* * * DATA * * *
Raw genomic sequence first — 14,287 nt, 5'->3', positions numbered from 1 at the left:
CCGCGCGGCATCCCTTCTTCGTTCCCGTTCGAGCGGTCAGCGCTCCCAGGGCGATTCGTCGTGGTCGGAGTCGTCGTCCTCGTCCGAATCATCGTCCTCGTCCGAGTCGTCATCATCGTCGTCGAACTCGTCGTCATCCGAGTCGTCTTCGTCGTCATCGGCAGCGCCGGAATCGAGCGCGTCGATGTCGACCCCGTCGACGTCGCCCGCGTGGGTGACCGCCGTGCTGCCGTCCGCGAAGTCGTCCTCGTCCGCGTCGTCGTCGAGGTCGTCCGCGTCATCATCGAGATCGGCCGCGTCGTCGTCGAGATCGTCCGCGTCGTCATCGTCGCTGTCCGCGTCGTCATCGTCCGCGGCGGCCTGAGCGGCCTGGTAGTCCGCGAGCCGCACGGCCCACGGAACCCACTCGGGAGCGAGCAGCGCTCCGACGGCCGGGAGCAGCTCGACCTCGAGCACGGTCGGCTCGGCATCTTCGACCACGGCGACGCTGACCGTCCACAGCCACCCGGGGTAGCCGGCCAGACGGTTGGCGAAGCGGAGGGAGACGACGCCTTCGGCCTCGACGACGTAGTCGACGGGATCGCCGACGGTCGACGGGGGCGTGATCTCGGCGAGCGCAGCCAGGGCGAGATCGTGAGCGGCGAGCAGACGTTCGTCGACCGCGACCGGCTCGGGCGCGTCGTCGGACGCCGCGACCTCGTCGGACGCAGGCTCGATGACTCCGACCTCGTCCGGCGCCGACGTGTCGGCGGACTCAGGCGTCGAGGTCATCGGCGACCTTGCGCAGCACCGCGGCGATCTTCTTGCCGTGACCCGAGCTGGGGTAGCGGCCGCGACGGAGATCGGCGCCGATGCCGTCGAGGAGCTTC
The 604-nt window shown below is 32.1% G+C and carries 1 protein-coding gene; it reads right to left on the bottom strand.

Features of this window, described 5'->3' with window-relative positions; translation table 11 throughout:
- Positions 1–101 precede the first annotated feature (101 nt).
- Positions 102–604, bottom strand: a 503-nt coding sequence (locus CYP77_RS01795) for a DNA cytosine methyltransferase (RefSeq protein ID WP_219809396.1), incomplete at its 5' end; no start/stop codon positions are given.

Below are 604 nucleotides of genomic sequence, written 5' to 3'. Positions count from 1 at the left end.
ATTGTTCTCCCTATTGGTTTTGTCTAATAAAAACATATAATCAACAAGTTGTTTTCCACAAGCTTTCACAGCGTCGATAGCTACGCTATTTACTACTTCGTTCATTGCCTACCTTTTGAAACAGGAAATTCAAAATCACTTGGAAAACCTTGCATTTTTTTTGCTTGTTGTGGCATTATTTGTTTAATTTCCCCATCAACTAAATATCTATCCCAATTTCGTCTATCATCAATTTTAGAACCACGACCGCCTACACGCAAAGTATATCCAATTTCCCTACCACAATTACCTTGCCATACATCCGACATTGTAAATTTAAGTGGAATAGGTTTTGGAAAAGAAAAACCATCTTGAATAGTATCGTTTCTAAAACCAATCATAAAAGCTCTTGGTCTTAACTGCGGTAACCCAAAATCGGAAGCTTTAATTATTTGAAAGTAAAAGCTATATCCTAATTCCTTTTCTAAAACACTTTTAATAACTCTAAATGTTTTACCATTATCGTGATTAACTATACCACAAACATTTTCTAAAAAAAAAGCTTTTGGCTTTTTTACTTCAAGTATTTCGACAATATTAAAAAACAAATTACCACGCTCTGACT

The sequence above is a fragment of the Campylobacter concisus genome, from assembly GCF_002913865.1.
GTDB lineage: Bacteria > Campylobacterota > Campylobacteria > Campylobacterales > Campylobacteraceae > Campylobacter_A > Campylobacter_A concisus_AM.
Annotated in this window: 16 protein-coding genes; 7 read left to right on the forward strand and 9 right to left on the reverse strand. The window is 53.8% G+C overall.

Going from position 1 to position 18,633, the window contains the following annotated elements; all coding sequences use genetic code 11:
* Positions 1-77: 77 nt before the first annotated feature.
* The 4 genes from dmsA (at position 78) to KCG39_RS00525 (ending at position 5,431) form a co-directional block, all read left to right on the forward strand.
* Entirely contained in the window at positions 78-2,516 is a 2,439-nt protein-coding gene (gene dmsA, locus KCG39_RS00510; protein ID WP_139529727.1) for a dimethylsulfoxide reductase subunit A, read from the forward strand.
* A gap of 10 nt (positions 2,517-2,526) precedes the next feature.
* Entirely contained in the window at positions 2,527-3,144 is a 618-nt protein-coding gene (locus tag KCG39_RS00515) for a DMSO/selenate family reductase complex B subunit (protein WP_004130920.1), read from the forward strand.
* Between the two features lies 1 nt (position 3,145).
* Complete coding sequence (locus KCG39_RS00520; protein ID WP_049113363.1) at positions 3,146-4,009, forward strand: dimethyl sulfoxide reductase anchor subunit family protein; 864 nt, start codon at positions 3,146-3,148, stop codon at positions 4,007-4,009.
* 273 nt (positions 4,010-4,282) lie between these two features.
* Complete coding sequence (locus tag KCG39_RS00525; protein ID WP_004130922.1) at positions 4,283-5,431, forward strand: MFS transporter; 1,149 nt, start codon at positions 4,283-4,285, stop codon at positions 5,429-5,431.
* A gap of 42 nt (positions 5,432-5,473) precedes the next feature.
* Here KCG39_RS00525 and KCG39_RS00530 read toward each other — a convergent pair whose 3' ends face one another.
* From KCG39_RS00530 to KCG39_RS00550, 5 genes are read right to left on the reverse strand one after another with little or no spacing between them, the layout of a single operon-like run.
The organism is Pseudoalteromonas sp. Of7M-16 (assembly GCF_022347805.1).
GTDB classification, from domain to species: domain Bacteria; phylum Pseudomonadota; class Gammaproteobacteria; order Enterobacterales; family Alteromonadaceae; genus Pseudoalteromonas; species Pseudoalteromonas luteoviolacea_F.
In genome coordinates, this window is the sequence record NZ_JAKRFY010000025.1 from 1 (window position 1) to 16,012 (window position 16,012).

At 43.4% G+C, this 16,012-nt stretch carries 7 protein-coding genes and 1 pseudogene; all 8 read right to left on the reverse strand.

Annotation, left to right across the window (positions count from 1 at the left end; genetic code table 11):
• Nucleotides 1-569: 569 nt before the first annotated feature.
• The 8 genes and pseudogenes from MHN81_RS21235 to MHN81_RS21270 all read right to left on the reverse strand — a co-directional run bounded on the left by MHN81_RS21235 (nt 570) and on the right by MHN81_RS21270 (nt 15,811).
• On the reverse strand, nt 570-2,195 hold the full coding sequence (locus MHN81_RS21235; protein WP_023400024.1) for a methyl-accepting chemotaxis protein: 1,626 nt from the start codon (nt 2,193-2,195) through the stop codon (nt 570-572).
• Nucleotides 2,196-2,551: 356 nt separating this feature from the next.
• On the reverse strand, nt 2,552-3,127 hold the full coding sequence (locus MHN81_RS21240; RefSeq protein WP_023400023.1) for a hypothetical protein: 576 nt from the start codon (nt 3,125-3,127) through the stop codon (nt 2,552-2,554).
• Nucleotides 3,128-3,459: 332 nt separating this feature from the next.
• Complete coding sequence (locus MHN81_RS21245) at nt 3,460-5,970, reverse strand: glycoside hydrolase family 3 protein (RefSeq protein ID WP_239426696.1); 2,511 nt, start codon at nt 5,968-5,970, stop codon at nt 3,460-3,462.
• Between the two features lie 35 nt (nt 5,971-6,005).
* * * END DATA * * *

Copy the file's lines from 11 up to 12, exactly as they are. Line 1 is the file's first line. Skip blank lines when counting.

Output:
Annotated in this window: 16 protein-coding genes; 7 read left to right on the forward strand and 9 right to left on the reverse strand. The window is 53.8% G+C overall.

Going from position 1 to position 18,633, the window contains the following annotated elements; all coding sequences use genetic code 11: